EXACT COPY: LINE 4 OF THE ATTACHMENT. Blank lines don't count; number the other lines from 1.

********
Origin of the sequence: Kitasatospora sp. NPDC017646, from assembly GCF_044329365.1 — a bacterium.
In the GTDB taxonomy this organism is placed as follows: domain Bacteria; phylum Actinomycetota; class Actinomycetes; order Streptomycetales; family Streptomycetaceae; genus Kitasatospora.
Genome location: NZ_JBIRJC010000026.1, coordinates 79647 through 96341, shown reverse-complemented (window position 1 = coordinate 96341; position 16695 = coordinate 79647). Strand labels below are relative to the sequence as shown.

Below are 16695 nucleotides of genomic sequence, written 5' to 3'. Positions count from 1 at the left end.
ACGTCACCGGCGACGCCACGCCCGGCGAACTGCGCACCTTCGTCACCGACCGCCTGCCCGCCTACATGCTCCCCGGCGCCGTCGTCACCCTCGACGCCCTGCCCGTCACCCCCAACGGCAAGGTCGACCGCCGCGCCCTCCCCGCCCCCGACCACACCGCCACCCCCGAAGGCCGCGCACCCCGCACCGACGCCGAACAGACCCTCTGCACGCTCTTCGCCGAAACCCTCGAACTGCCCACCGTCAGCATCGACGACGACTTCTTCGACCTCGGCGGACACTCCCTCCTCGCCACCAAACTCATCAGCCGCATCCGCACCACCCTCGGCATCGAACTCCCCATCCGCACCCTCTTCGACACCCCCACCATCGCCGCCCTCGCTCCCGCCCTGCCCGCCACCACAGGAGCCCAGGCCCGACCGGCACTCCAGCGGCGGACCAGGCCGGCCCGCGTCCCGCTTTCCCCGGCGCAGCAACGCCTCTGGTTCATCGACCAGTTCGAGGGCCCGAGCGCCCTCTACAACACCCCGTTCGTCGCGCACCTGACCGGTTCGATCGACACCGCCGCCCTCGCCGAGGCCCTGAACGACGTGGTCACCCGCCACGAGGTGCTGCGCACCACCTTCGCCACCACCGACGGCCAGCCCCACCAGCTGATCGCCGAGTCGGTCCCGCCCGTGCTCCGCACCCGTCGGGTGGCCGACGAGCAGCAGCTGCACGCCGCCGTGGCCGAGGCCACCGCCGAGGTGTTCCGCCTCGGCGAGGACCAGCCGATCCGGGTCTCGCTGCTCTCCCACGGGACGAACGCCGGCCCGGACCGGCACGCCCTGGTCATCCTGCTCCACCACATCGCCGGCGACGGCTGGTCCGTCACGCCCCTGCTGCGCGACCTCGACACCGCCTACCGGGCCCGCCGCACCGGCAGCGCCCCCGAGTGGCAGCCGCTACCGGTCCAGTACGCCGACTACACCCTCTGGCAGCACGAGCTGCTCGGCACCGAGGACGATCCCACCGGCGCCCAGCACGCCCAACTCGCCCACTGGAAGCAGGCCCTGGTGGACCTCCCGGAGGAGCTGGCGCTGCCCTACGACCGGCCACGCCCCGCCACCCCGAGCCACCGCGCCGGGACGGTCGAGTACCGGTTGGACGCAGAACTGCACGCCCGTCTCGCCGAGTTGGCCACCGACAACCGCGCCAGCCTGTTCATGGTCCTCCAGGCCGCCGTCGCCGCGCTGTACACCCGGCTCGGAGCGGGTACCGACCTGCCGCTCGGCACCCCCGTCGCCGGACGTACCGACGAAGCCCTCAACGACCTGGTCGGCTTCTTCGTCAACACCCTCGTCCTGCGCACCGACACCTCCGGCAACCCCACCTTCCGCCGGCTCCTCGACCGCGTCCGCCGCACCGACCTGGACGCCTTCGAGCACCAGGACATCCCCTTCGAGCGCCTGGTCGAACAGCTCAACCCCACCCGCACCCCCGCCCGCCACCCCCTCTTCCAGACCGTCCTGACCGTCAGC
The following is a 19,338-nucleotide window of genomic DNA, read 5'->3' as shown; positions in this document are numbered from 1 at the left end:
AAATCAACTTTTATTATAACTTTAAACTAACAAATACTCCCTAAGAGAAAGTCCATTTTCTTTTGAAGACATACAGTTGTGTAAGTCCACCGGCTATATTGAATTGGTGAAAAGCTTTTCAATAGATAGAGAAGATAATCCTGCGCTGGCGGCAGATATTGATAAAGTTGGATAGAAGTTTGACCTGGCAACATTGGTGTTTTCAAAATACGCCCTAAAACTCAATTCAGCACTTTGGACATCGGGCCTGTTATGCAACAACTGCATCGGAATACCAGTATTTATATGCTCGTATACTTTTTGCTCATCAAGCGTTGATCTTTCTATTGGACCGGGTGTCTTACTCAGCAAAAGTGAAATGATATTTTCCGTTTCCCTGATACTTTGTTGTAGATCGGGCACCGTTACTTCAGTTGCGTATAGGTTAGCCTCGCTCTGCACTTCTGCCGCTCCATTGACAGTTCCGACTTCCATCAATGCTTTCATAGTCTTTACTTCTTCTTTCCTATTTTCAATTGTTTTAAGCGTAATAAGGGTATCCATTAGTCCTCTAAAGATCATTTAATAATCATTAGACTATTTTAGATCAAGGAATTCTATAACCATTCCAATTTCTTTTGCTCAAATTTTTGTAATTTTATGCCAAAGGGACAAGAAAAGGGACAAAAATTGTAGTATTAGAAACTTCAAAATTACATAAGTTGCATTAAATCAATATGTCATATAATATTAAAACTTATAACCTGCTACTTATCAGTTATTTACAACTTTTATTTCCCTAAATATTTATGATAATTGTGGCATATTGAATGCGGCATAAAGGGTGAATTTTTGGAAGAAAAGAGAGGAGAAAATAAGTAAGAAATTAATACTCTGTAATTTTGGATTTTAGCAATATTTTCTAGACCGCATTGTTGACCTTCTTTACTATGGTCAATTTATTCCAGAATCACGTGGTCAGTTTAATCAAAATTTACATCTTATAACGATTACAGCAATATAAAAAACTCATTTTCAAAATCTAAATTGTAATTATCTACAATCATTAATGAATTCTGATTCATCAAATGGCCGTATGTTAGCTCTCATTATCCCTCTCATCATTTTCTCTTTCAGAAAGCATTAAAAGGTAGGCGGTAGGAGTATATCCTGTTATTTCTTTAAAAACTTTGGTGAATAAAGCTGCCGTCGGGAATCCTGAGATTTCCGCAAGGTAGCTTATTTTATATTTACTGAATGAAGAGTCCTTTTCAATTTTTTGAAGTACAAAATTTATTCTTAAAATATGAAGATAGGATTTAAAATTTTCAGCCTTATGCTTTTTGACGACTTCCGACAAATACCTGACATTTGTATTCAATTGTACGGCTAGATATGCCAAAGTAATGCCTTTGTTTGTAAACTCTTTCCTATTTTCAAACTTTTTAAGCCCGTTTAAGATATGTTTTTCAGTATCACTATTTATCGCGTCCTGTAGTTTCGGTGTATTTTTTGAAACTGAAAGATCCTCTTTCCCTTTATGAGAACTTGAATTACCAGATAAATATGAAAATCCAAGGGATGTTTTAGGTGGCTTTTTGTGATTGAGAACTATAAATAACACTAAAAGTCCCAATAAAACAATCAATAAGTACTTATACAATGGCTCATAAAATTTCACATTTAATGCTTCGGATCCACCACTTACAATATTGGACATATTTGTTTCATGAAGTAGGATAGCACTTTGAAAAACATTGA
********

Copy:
Below are 16695 nucleotides of genomic sequence, written 5' to 3'. Positions count from 1 at the left end.